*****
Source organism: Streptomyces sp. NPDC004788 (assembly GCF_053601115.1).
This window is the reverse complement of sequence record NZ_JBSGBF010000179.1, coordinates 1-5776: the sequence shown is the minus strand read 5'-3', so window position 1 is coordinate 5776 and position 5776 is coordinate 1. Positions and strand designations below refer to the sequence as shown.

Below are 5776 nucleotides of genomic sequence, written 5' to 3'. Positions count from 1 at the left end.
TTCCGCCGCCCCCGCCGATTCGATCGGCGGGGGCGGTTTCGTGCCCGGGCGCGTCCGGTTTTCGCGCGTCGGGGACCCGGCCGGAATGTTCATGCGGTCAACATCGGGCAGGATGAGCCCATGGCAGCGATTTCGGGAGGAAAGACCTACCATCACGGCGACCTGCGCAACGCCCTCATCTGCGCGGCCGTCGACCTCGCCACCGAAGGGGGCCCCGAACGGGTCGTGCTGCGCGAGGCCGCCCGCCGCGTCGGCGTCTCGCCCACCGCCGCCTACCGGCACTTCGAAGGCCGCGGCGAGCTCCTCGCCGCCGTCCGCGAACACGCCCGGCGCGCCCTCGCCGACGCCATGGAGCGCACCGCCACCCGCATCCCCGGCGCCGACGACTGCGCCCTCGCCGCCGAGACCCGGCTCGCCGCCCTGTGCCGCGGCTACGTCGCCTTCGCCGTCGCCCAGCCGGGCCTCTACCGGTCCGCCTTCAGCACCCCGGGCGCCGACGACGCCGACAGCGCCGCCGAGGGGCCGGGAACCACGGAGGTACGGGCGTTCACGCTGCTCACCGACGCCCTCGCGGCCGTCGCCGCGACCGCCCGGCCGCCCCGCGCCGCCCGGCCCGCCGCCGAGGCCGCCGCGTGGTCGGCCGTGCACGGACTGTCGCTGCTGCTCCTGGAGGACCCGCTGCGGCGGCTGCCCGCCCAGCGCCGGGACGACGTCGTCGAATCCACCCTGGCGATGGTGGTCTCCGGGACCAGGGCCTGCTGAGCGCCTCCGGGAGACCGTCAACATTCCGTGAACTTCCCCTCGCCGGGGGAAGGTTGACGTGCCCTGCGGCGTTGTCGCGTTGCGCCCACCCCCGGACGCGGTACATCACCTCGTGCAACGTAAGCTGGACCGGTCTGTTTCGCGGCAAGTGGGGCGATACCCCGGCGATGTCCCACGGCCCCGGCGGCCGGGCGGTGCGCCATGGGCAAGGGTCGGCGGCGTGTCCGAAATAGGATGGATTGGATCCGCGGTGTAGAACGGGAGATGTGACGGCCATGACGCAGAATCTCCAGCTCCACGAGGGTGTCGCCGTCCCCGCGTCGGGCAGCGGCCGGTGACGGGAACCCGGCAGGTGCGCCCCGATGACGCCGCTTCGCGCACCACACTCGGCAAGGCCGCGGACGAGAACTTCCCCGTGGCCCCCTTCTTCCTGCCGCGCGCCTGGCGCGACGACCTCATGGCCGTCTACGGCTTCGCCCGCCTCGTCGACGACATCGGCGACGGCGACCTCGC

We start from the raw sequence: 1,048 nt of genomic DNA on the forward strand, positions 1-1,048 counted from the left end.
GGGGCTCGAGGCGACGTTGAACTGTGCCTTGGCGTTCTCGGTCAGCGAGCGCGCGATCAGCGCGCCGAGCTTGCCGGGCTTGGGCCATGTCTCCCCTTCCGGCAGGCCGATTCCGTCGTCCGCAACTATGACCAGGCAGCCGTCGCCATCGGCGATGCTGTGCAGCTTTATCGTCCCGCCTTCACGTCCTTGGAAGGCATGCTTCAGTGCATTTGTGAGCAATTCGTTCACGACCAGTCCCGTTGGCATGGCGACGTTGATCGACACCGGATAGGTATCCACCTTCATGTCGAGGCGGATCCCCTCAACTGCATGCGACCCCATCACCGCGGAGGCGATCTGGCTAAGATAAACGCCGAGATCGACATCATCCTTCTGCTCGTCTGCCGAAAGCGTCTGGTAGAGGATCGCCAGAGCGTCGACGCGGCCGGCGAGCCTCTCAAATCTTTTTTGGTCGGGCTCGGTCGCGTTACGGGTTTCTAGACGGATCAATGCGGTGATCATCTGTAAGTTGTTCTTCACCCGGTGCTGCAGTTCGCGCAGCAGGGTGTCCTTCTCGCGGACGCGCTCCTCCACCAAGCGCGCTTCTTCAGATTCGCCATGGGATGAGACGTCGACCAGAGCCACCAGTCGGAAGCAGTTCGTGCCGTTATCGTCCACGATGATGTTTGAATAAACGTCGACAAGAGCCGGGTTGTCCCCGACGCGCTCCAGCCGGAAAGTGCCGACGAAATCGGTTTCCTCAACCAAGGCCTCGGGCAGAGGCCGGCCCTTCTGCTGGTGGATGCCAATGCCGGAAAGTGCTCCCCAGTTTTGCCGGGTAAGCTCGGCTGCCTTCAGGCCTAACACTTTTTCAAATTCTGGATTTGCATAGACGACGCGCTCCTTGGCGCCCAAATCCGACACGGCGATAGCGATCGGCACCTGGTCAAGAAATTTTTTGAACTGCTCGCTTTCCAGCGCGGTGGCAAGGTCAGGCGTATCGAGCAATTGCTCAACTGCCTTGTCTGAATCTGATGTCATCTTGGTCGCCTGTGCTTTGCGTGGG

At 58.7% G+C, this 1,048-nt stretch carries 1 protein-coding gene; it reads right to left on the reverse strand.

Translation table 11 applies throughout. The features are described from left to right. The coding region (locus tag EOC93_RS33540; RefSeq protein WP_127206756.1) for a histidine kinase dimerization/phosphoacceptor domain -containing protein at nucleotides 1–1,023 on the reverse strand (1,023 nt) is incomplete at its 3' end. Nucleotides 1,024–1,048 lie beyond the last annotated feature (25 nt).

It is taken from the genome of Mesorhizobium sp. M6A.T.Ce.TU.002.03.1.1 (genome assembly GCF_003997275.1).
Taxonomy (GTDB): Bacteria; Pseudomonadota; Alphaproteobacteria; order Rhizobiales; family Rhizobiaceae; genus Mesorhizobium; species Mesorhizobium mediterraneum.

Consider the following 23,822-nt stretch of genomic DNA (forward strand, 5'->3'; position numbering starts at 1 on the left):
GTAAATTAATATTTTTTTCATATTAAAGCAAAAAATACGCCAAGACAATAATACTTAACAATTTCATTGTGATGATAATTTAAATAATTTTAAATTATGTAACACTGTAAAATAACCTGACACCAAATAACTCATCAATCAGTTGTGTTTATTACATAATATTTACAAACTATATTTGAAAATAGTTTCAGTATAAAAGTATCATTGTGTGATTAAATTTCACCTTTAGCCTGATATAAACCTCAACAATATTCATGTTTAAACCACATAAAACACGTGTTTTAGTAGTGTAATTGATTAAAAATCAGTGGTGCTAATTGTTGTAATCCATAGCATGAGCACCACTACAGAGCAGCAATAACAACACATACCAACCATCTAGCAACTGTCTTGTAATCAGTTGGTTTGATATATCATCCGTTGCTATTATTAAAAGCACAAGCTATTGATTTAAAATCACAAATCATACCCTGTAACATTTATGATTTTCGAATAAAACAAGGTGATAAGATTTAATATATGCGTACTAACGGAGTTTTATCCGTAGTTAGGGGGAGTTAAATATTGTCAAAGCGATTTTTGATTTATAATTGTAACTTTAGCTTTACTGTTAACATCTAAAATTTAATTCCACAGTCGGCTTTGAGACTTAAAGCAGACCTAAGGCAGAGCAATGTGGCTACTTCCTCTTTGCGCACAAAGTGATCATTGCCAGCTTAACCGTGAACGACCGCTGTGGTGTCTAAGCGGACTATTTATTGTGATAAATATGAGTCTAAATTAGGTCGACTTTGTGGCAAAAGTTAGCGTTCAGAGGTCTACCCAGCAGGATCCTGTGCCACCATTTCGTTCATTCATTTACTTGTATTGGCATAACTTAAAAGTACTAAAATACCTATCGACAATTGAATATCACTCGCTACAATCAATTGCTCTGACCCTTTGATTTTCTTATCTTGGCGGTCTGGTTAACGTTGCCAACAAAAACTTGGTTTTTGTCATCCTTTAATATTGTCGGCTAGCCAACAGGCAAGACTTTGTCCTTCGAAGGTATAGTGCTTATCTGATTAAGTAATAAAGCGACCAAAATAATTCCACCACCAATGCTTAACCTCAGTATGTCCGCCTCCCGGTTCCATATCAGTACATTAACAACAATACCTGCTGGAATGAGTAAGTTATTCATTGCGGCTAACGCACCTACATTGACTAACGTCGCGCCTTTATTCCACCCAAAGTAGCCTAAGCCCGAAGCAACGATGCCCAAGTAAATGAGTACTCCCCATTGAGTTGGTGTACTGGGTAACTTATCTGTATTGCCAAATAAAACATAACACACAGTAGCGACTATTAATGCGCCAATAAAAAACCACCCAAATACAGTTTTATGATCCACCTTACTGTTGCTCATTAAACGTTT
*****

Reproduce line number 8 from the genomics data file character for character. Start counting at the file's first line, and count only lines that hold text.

Translation table 11 applies throughout. The features are described from left to right. The coding region (locus tag EOC93_RS33540; RefSeq protein WP_127206756.1) for a histidine kinase dimerization/phosphoacceptor domain -containing protein at nucleotides 1–1,023 on the reverse strand (1,023 nt) is incomplete at its 3' end. Nucleotides 1,024–1,048 lie beyond the last annotated feature (25 nt).